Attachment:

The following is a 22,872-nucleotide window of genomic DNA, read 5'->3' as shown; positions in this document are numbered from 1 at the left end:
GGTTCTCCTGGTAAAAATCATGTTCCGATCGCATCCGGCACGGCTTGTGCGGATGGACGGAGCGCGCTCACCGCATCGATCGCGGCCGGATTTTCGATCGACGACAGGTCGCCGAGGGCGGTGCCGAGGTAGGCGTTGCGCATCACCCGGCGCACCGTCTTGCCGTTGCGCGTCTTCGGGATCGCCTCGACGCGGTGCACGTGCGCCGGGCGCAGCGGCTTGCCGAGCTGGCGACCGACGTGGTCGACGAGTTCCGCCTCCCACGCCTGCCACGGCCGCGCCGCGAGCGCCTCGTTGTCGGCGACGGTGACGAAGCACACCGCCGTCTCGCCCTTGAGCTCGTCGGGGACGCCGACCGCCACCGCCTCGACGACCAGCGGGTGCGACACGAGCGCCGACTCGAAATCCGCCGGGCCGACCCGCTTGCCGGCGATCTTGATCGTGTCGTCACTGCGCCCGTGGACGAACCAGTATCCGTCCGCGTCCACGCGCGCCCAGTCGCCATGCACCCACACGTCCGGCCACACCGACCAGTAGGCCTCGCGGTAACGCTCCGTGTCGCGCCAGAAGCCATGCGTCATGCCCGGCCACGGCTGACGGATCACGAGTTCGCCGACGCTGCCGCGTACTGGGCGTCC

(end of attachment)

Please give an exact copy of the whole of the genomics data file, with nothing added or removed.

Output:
The following is a 22,872-nucleotide window of genomic DNA, read 5'->3' as shown; positions in this document are numbered from 1 at the left end:
GGTTCTCCTGGTAAAAATCATGTTCCGATCGCATCCGGCACGGCTTGTGCGGATGGACGGAGCGCGCTCACCGCATCGATCGCGGCCGGATTTTCGATCGACGACAGGTCGCCGAGGGCGGTGCCGAGGTAGGCGTTGCGCATCACCCGGCGCACCGTCTTGCCGTTGCGCGTCTTCGGGATCGCCTCGACGCGGTGCACGTGCGCCGGGCGCAGCGGCTTGCCGAGCTGGCGACCGACGTGGTCGACGAGTTCCGCCTCCCACGCCTGCCACGGCCGCGCCGCGAGCGCCTCGTTGTCGGCGACGGTGACGAAGCACACCGCCGTCTCGCCCTTGAGCTCGTCGGGGACGCCGACCGCCACCGCCTCGACGACCAGCGGGTGCGACACGAGCGCCGACTCGAAATCCGCCGGGCCGACCCGCTTGCCGGCGATCTTGATCGTGTCGTCACTGCGCCCGTGGACGAACCAGTATCCGTCCGCGTCCACGCGCGCCCAGTCGCCATGCACCCACACGTCCGGCCACACCGACCAGTAGGCCTCGCGGTAACGCTCCGTGTCGCGCCAGAAGCCATGCGTCATGCCCGGCCACGGCTGACGGATCACGAGTTCGCCGACGCTGCCGCGTACTGGGCGTCC